A childhood friendship can last forever, in much the same way that any relationship can. If possible, it may be comforting to hold onto your childhood friends even into adulthood. For one thing, they may know more about you than most people you will ever meet in your life—simply because of how much history you two have. For another, you’ll develop a bond that centers on where you grew up together. You both can reminisce about the sights, smells, and sounds of your childhood that you experienced because you grew up in the same place. What can also be encouraging about a childhood friendship that lasts into adulthood is that this friendship stands the test of time. Friends come and go, but this one remains. This can be a source of comfort during difficult times, a consistent safe place to fall back on, and a reminder that you are cared for. 

Growing Apart

Sometimes friends simply grow apart. Maybe their interests change, they mature, or they move away. There can be a host of reasons why friends no longer speak. In some cases, people change for the worse, and it can be the healthiest decision to distance yourself from them. For instance, if a friend becomes verbally, physically, or emotionally abusive, the friendship may no longer be healthy.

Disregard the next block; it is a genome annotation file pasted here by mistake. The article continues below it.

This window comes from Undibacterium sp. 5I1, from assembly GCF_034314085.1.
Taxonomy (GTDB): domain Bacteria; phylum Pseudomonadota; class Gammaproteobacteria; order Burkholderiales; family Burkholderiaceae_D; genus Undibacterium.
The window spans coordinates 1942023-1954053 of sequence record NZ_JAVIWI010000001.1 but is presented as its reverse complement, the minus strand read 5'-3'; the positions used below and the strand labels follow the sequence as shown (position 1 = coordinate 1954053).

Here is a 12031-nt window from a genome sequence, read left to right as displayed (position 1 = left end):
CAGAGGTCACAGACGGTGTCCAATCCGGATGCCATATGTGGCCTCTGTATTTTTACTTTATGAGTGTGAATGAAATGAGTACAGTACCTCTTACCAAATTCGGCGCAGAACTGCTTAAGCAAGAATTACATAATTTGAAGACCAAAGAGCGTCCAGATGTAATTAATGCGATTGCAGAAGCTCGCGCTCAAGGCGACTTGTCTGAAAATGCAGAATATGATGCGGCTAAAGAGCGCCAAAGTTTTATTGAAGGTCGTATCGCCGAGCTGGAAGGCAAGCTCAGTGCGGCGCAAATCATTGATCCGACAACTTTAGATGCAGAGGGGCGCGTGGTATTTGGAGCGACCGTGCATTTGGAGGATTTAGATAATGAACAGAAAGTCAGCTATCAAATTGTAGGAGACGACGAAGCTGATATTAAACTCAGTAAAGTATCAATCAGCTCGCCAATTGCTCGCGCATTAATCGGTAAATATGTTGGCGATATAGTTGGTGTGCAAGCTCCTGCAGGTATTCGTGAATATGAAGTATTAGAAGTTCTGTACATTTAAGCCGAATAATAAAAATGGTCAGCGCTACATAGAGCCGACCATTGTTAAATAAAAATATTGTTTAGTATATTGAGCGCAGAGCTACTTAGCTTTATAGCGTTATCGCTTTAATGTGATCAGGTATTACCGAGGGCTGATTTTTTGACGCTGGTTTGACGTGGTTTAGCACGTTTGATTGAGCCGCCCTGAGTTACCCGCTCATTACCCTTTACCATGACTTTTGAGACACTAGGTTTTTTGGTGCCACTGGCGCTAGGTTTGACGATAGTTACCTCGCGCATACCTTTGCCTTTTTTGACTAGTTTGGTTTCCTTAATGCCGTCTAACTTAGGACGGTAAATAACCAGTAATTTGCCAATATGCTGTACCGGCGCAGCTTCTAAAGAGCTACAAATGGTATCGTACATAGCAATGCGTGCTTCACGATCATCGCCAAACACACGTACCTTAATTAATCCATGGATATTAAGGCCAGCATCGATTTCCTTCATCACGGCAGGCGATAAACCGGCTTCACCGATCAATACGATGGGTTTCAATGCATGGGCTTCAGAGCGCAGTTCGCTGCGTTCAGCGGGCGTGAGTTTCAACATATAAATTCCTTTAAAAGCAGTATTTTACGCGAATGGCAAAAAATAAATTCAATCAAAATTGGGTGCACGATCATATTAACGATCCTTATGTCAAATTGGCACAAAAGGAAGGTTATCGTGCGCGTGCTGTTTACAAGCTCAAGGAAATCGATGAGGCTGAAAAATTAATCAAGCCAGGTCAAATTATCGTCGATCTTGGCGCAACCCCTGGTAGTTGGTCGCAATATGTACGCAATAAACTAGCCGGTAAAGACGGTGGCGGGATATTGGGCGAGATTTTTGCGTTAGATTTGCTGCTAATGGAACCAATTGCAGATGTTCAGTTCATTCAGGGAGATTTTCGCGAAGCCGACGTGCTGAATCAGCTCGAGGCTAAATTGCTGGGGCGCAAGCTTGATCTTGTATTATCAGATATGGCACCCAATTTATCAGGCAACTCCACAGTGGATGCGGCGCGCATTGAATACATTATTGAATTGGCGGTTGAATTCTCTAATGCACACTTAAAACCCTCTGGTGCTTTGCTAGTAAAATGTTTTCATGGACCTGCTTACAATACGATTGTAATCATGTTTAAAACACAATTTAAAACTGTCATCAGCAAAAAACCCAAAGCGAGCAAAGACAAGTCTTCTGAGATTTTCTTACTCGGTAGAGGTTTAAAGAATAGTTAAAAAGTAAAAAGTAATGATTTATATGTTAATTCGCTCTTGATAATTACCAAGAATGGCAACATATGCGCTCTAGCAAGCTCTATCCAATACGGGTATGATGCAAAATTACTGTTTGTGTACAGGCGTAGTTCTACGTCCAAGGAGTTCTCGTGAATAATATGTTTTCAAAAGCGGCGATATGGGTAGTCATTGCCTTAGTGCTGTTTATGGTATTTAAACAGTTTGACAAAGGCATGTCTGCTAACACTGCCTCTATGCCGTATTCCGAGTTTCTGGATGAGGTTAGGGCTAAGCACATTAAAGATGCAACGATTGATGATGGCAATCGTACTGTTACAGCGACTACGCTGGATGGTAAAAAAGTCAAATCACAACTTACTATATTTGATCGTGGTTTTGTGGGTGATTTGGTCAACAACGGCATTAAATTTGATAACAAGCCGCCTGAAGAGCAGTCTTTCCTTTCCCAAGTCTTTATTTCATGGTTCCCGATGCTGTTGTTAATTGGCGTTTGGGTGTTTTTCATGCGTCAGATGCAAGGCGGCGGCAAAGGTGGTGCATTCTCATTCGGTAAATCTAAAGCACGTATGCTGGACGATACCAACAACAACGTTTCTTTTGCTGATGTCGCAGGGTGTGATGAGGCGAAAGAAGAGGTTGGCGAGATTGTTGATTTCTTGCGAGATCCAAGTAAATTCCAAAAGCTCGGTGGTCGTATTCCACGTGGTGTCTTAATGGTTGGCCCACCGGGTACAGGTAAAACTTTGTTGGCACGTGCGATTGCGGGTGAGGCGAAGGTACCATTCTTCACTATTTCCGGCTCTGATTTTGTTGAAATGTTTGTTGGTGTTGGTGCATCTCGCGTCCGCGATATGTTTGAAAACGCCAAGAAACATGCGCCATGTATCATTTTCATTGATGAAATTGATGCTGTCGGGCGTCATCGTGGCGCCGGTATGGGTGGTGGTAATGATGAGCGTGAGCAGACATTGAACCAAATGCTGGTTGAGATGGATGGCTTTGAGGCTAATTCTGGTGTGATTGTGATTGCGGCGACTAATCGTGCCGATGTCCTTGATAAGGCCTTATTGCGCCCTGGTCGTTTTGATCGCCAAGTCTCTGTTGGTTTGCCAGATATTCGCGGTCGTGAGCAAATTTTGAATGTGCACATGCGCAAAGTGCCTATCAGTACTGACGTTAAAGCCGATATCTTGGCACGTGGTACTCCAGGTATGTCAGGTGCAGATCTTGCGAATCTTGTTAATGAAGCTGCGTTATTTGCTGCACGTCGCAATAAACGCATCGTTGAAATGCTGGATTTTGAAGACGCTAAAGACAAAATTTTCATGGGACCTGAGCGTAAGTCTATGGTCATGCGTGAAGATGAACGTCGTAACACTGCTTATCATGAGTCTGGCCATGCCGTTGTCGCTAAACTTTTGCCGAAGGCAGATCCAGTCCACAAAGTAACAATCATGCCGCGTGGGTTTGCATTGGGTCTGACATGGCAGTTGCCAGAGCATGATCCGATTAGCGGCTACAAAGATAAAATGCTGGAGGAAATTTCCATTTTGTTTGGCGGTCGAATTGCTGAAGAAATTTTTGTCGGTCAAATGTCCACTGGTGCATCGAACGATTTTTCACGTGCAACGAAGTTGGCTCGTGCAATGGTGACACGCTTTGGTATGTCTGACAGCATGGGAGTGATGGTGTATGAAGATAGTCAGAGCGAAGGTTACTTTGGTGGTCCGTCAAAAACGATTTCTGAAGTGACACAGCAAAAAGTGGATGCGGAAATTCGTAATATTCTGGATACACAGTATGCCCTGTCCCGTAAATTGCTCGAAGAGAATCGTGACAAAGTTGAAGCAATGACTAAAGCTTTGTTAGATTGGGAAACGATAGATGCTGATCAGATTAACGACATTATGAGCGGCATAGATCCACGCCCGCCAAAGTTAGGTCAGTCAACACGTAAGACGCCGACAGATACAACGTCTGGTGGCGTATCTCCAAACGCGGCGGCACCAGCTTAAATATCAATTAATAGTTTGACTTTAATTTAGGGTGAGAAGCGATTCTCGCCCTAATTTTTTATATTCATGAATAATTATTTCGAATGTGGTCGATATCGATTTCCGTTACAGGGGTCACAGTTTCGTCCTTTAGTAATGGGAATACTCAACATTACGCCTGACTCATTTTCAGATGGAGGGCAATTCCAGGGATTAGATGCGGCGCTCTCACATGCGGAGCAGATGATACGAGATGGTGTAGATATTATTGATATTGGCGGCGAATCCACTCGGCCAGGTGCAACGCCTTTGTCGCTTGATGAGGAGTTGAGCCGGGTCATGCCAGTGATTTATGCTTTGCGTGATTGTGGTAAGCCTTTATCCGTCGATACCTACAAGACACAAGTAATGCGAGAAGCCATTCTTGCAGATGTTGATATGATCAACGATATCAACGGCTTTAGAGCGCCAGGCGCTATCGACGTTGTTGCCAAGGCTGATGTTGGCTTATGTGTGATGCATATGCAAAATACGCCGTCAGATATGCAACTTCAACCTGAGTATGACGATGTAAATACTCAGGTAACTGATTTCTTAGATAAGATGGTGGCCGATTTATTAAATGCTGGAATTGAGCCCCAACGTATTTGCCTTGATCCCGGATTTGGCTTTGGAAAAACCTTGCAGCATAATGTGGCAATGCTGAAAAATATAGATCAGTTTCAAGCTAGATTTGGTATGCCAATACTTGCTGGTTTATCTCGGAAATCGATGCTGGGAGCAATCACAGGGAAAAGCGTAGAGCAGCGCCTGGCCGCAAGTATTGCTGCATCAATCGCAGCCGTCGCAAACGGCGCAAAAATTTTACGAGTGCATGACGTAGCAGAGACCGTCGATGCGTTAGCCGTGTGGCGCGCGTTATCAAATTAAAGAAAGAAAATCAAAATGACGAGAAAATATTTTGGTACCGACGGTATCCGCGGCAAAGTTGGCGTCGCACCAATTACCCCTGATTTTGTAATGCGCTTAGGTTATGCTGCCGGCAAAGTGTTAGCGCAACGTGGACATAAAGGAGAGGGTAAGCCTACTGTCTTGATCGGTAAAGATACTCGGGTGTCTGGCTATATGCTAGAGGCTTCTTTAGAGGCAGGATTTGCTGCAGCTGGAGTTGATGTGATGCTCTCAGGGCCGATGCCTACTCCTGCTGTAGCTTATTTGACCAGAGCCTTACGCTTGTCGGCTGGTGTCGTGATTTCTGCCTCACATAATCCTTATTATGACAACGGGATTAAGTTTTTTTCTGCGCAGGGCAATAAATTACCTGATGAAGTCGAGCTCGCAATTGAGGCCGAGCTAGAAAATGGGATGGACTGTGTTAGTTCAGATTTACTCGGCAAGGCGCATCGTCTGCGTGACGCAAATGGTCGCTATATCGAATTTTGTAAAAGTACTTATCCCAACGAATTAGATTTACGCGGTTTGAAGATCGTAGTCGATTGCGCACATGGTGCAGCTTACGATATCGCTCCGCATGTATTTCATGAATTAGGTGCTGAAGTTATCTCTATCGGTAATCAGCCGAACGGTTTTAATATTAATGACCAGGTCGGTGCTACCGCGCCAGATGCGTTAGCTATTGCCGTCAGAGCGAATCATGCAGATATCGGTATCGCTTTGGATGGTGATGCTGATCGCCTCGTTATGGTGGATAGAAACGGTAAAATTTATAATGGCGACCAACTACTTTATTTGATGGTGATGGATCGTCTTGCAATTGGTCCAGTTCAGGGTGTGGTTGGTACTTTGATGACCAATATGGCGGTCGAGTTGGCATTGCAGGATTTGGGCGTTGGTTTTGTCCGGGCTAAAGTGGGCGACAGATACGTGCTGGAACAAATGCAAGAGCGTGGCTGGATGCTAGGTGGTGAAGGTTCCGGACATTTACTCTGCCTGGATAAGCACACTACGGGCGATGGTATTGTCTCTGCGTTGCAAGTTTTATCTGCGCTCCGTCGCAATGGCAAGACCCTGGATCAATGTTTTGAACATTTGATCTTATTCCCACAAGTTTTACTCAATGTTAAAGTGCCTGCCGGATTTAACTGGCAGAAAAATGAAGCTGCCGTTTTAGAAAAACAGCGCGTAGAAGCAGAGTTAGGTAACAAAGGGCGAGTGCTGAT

Other red flags that can signal the end of your relationship include the desire to ignore your friend's phone calls or, similarly, looking for excuses not to hang out with them. If you feel awkward around your friend, or if being around them makes you feel anxious, these can be clear indicators that the friendship is no longer what it used to be, and that it's time to move on.

Not all childhood friendships will last, but some will. It may depend on the amount of effort each friend is willing to put into the relationship, as well as other factors like distance. Whether the friendship sticks around or ends, it can be vital to form relationships that are healthy and fulfilling at every stage of life. 

If you or someone you know is experiencing abuse in any form, reach out right away to the National Domestic Violence Hotline at 1.800.799.SAFE (7233) for immediate support, advice, and assistance.